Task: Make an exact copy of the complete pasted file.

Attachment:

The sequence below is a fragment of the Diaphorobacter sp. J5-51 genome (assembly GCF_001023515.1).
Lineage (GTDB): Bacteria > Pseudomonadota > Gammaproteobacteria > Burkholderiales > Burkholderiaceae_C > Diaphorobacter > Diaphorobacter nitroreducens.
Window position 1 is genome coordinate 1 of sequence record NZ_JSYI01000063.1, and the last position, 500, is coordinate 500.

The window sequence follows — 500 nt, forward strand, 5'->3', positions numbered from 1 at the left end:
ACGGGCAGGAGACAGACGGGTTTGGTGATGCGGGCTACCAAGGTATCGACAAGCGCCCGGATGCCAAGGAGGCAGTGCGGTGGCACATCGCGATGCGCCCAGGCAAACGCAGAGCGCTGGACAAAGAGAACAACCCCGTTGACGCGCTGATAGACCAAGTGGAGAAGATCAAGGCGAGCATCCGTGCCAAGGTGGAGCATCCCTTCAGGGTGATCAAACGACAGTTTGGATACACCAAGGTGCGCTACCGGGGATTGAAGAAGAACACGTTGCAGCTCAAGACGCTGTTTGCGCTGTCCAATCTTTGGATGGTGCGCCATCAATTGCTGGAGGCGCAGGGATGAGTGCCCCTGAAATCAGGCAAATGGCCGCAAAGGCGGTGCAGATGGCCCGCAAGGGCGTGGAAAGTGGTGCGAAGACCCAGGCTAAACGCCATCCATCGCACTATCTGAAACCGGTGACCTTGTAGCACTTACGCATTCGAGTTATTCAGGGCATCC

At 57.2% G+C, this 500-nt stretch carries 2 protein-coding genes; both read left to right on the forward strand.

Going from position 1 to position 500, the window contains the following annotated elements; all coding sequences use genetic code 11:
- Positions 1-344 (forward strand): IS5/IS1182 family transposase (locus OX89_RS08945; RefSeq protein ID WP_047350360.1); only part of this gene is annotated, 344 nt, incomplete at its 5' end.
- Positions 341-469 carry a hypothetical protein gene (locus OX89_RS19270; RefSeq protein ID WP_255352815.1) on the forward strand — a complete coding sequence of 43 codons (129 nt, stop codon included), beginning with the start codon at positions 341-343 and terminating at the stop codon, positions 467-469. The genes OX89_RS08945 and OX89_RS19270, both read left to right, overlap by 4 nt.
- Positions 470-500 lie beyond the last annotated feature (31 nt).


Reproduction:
The sequence below is a fragment of the Diaphorobacter sp. J5-51 genome (assembly GCF_001023515.1).
Lineage (GTDB): Bacteria > Pseudomonadota > Gammaproteobacteria > Burkholderiales > Burkholderiaceae_C > Diaphorobacter > Diaphorobacter nitroreducens.
Window position 1 is genome coordinate 1 of sequence record NZ_JSYI01000063.1, and the last position, 500, is coordinate 500.

The window sequence follows — 500 nt, forward strand, 5'->3', positions numbered from 1 at the left end:
ACGGGCAGGAGACAGACGGGTTTGGTGATGCGGGCTACCAAGGTATCGACAAGCGCCCGGATGCCAAGGAGGCAGTGCGGTGGCACATCGCGATGCGCCCAGGCAAACGCAGAGCGCTGGACAAAGAGAACAACCCCGTTGACGCGCTGATAGACCAAGTGGAGAAGATCAAGGCGAGCATCCGTGCCAAGGTGGAGCATCCCTTCAGGGTGATCAAACGACAGTTTGGATACACCAAGGTGCGCTACCGGGGATTGAAGAAGAACACGTTGCAGCTCAAGACGCTGTTTGCGCTGTCCAATCTTTGGATGGTGCGCCATCAATTGCTGGAGGCGCAGGGATGAGTGCCCCTGAAATCAGGCAAATGGCCGCAAAGGCGGTGCAGATGGCCCGCAAGGGCGTGGAAAGTGGTGCGAAGACCCAGGCTAAACGCCATCCATCGCACTATCTGAAACCGGTGACCTTGTAGCACTTACGCATTCGAGTTATTCAGGGCATCC

At 57.2% G+C, this 500-nt stretch carries 2 protein-coding genes; both read left to right on the forward strand.

Going from position 1 to position 500, the window contains the following annotated elements; all coding sequences use genetic code 11:
- Positions 1-344 (forward strand): IS5/IS1182 family transposase (locus OX89_RS08945; RefSeq protein ID WP_047350360.1); only part of this gene is annotated, 344 nt, incomplete at its 5' end.
- Positions 341-469 carry a hypothetical protein gene (locus OX89_RS19270; RefSeq protein ID WP_255352815.1) on the forward strand — a complete coding sequence of 43 codons (129 nt, stop codon included), beginning with the start codon at positions 341-343 and terminating at the stop codon, positions 467-469. The genes OX89_RS08945 and OX89_RS19270, both read left to right, overlap by 4 nt.
- Positions 470-500 lie beyond the last annotated feature (31 nt).